Melvyn Minnaar: Jack and the Ghosts in the Machine

By , 2 June 2022

Ghost in the Machine – The Police album cover.

One of the greatest bands of all time, The Police, released Ghost in the Machine in 1981. The groundbreaking trio, Andy Summers, Sting and Stewart Copeland, was in the fourth year of their remarkable partnership pushing a post-punk reggae into the glorious dance-ability of cheerful beat and, well, oddly mesmerising lyrics. (Copeland’s drum attack was the perfect counterpoint to Sting’s sweet, hummable tunes. Gosh, how nostalgic I get about my clubbing days.)

The Police’s fourth album took its title from either the writer Arthur Koestler, who had published a gloomy psycho-philosophical reflection on man’s self-destruction under that title, or directly from the British philosopher Gilbert Ryle who coined the phrase in a complicated rebut of the famous French thinker René Descartes who said “I think, therefore I am”.

What or whoever the inspiration for The Police’s thrilling bundle of music, the phrase has a magical jump. It kind of sounds immediately mysterious, correct, true and then mysterious again.

I have a suspicion this was what the word and wine wizard Bruce Jack M.Litt thought when he came up with name for an eye-catching series of wines.

Of course he may well to have been inspired by that lovely album which contains delightful hit songs such as “Spirits in the Material World“. You get my drift. In his ‘motivation’ for the range, Jack writes this “…we craft these wines to dance that beautiful dance whose beat is the seasons and whose music is luck.”

The idea and or image of dancing (blithe) spirits take the presence and enjoyment of these wines, well, into a different realm.

Mr Jack’s mindfulness has often infused his wines – especially those that push personality – and the Ghost range celebrates that tad of eccentricity with thoughtful drinking pleasure.

He is not scared of the one-offs. And the five stand-alone wines presently under the label seems a lovely contradiction to the concept of big-brand-building extravaganza. (He did, of course, work in that environment in a previous life – before the one on The Drift family estate in the pretty Overberg.) There may or may not be more of the Ghosts. But the ghost-busters will be on the lookout.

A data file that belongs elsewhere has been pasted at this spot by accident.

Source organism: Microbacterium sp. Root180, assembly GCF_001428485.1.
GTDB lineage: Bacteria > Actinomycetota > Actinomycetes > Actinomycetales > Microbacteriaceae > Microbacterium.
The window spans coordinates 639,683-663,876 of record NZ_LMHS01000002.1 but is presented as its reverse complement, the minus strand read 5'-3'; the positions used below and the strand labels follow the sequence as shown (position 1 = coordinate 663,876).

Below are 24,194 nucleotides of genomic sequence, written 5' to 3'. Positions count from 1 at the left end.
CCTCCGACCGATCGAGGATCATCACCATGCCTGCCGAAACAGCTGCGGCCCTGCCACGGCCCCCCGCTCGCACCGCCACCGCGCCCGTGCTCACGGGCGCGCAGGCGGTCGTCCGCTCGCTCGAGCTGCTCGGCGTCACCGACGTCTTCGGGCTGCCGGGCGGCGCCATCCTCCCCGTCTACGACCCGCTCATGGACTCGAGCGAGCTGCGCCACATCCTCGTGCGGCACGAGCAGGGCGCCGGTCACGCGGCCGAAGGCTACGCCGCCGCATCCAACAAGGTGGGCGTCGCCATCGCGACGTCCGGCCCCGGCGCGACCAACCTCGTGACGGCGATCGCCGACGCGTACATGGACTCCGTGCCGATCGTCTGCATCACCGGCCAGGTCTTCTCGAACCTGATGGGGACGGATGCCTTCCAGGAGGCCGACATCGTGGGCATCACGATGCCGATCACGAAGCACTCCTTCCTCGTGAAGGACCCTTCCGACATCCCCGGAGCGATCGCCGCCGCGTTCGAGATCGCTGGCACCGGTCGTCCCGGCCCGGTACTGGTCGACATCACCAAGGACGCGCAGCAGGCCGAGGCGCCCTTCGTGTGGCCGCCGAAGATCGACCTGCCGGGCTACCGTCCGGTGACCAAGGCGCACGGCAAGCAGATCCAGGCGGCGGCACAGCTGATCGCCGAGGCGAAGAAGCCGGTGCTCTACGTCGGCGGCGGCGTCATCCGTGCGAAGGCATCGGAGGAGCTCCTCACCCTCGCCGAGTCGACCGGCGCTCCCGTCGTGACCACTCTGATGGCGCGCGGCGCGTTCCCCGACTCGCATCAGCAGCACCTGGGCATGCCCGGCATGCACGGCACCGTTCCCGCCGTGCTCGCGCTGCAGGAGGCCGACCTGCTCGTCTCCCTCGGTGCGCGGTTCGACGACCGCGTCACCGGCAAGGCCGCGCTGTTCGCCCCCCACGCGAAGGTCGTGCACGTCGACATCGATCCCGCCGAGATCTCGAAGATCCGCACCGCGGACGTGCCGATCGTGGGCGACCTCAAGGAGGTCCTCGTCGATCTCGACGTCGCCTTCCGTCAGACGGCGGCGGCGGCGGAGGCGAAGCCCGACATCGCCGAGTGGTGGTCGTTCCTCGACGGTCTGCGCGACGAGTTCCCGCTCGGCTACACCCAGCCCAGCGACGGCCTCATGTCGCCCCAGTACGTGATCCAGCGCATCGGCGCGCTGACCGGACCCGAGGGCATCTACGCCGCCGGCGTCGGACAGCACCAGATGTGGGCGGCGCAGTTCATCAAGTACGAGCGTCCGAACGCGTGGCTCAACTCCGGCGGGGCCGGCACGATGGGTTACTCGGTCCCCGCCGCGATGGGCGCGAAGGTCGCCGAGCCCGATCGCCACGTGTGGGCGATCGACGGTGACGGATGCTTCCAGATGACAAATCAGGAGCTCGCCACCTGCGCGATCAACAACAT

Bruce Jack turned the metaphor of the phrase coined by Ryle into a celebration of imagination and invention: Winemaking may be mechanical, both figuratively and literally, but the artist will be creative, be thinking for him/herself. Would Artificial Intelligence lead to wines that are masterminded for the specific drinker? Not unthinkable. But not in Jack’s poetic mind.

He spins the idea also in the direction of happenstance – another concept of the unknown ghost that could come out of the works – by a most eye-catching series of labels for the bottles of chardonnay, shiraz, cabernet franc/malbec, malbec/viognier and a skin-contact chenin blanc.

In a unique labelling process, comprising runs of paper, each bottle has three separate labels that are applied randomly. No two come out alike. It screws up any Artificial Intelligent ‘reading’.

With wraparound, overlapping colourful imagery that hints at art and history and everything in-between, the paper is cut to resemble actual collage art – with a neck-tag, in case you wondered. You don’t pour the glass of wine and leave the bottle out of sight. It’s kind of an art gallery presence. And fun.

None of the wines are short of personality. Even elements of enchanting oddness add to their luscious appeal. Isn’t all good art a little eccentric?

Bruce Jack Skin Contact Old Vine Chenin Blanc 2019.

The mesmerising chenin blanc comes from a 40-year-old plus vineyard and together with the natural ferment it wears its peculiarity with grace. The colour shimmers in the glass at an unusual tone and I wondered whether this is the sort of wine that will bring the sometimes controversial skin-contact wine into the main stream of wine-lover enjoyment.

Then I reached into my Police collection, turned on the 1981 album, and contemplated what I learnt about René Descartes before those clubbing days: I do think therefore I am. But ‘drink’ will also do – in this case.

  • Melvyn Minnaar has written about art and wine for various local and international publications over the years. The creativity that underpins these subjects is an enduring personal passion. He has served on a few “cultural committees”.


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